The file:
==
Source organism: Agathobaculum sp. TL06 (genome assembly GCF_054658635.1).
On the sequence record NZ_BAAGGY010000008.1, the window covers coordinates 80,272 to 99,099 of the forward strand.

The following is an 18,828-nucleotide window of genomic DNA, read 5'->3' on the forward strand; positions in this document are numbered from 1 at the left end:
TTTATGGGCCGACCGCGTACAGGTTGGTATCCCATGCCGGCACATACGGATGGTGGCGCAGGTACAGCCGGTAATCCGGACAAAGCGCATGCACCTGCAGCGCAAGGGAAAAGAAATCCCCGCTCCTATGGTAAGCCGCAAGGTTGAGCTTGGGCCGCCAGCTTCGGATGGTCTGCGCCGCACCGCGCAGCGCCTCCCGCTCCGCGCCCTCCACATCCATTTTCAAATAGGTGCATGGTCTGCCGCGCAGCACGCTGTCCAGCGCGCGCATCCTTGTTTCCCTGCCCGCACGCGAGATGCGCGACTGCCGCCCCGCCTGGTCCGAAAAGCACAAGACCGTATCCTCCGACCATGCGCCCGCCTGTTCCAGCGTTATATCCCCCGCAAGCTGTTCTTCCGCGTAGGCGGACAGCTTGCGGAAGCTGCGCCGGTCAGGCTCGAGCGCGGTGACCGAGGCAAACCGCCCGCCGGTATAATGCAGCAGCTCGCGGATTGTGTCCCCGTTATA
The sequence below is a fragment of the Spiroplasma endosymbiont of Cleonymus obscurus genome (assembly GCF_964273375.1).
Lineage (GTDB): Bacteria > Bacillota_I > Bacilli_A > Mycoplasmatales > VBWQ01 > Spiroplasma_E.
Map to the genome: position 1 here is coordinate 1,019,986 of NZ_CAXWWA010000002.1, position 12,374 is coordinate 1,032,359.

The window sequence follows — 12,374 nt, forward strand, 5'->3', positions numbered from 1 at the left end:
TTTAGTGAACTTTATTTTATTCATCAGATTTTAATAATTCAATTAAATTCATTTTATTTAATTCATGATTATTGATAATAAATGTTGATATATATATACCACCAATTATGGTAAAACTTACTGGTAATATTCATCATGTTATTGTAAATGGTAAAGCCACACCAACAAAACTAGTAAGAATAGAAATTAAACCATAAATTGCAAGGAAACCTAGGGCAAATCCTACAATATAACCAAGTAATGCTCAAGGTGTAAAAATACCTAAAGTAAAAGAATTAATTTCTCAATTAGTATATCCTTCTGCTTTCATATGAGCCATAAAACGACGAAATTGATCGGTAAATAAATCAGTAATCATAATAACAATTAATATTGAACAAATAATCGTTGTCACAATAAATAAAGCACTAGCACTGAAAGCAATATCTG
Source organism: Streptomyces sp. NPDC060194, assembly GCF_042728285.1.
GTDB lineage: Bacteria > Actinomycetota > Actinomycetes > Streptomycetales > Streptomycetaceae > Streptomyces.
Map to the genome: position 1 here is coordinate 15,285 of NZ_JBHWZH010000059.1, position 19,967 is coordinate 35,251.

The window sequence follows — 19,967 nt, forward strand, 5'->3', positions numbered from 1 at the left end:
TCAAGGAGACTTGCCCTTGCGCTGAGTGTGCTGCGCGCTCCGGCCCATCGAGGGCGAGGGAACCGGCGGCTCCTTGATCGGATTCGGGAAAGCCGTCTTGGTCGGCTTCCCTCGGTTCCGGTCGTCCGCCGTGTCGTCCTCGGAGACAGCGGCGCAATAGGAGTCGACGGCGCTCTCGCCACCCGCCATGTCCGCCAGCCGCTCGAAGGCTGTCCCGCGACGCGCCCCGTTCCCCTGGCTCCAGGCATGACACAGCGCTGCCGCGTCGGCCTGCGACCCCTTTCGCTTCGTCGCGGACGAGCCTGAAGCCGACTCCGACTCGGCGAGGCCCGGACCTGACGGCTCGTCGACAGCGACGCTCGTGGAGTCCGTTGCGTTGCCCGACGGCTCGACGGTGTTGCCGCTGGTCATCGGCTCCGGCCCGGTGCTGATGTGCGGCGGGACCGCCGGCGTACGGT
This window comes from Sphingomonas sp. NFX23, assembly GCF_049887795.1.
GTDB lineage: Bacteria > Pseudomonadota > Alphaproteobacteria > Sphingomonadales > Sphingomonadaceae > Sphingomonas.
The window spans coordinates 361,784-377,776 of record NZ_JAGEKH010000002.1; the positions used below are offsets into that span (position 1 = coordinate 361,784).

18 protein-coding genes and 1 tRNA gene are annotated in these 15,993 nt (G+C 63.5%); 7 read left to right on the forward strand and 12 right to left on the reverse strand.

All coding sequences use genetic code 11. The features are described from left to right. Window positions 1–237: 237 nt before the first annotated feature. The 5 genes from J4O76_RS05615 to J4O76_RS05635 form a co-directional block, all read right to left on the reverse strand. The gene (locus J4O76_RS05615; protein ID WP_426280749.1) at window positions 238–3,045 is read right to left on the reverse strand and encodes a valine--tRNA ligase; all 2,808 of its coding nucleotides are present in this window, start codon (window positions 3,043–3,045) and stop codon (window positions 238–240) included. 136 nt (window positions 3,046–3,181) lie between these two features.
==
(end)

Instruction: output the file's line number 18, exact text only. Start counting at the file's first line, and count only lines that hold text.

18 protein-coding genes and 1 tRNA gene are annotated in these 15,993 nt (G+C 63.5%); 7 read left to right on the forward strand and 12 right to left on the reverse strand.